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Attention furloughed Ky. state employees: Gov. Beshear—again—values broken death penalty system over your work

KCADP ran this post back in September and November 2010, but as this pay period included yet another day that many state workers went without pay while the government wasted taxpayer’s money on an ineffective death penalty, it’s worth mentioning again.

Rather than furloughing 36,000 state employees, Gov. Steve Beshear could have saved Kentucky money by abolishing its broken death penalty system.

Gov. Steve Beshear could have saved Kentucky money by abolishing its broken death penalty system, thereby having to furlough fewer than the 36,000 state employees who he gave a mandatory unpaid day off today.

At the order of Gov. Steve Beshear, 36,000 state employees in Kentucky are on unpaid leave today, the first second of six furlough days the governor has mandated because of the state’s dire financial situation. According to the Public News Service, “The six-day furlough plan is expected to save $24 million over the course of the fiscal year.” The furloughs are equivalent to a 2.3 percent pay cut for state employees, many of whom make less than $30,000.

CNN reports that “death penalty costs can average $10 million more per year per state than life sentences” and Kentucky spends as much as $8 million annually prosecuting, defending and incarcerating death-row inmates. This despite

  • a poll of 500 police chiefs “found the death penalty ranked last among their priorities for reducing violent crime”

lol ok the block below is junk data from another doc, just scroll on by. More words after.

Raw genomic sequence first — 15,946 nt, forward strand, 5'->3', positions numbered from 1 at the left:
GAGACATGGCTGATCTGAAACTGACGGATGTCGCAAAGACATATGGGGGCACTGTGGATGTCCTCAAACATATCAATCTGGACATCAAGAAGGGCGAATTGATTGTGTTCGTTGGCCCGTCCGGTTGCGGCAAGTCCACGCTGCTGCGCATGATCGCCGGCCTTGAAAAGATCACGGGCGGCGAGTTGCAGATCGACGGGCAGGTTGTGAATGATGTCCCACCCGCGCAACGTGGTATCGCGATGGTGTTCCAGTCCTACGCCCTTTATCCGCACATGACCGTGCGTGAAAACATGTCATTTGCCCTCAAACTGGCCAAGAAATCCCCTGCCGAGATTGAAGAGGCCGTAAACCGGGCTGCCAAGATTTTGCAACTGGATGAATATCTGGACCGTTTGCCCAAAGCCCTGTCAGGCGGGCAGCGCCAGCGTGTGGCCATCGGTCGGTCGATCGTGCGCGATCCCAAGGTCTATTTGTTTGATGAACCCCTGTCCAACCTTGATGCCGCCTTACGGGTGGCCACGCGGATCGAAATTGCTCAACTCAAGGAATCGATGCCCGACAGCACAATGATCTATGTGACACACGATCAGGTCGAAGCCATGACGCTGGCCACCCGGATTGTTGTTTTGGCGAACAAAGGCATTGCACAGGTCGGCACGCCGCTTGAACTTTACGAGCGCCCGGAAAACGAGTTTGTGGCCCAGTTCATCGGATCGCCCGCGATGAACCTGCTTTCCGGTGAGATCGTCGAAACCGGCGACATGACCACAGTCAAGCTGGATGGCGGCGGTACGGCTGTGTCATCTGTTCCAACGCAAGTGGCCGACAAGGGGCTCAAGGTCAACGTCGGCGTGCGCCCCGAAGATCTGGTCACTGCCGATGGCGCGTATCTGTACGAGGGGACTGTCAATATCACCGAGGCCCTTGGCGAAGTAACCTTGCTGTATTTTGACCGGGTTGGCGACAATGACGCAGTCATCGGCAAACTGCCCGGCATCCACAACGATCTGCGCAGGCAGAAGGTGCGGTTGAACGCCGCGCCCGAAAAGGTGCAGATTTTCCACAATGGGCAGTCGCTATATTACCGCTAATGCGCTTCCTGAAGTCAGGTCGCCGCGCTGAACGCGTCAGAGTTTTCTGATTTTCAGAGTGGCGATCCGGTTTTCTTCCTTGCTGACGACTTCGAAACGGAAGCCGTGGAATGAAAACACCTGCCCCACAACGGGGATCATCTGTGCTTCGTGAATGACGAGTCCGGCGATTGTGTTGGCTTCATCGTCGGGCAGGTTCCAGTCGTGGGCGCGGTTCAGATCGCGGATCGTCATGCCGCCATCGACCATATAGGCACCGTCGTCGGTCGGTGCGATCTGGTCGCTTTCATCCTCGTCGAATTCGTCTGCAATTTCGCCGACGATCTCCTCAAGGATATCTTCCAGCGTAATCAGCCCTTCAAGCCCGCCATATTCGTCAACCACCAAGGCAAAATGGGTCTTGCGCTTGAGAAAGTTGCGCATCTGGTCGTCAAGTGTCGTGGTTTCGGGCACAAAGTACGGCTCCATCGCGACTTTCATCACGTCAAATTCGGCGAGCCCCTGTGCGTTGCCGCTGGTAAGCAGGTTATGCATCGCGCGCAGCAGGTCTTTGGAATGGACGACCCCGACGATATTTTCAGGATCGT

• capital punishment does not deter murder (the 2006 FBI Uniform Crime Report shows the South with the highest murder rate and that it accounts for more than 80 percent of the executions in the country)
  • since 1962 Kentucky has executed just three people, two of whom dropped their appeals and asked to be killed
  • 67 percent of Kentuckians prefer an alternative to execution for those convicted of aggravated murder

Gov. Beshear’s decision makes it clear: he values Kentucky’s broken death penalty system over the hard work of those furloughed state employees.

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3 Responses

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  1. Laura King says

    I cannot believe that anyone still believes that the death penalty works. It costs so much more to keep a prisoner on death row with all the endless appeals etc than it would to keep them in prison. Surely the extra money used could be routed to more worthy causes such as educating our kids, helping people get jobs not to mention providing basic medical care for everyone. Wonder if Gov Beshear took a paycut? Guess not. Why should he as he is doing such a wonderful job – executing prisoners who could be innocent at a huge financial cost while making people who earn less than $30k and are presumably trying to support their family honestly take an unpaid day off. Who keeps this mastermind in office?

  2. Adam Callaghan says

    Totally agree with you Laura. It does make you wonder who is voting doesn’t it!

  3. Jessica Dean says

    Gov. Beshear’s decision makes it clear: he values Kentucky’s broken death penalty system over the hard work of those furloughed state employees.

    Thats just disgusting – hope he learns a lesson next time his people vote with their feet!
    The death penalty is wrong for so many reasons not least of which is the fact that it turns us into murderers when we kill innocent people. But then I guess that is why they give Governers immunity!!



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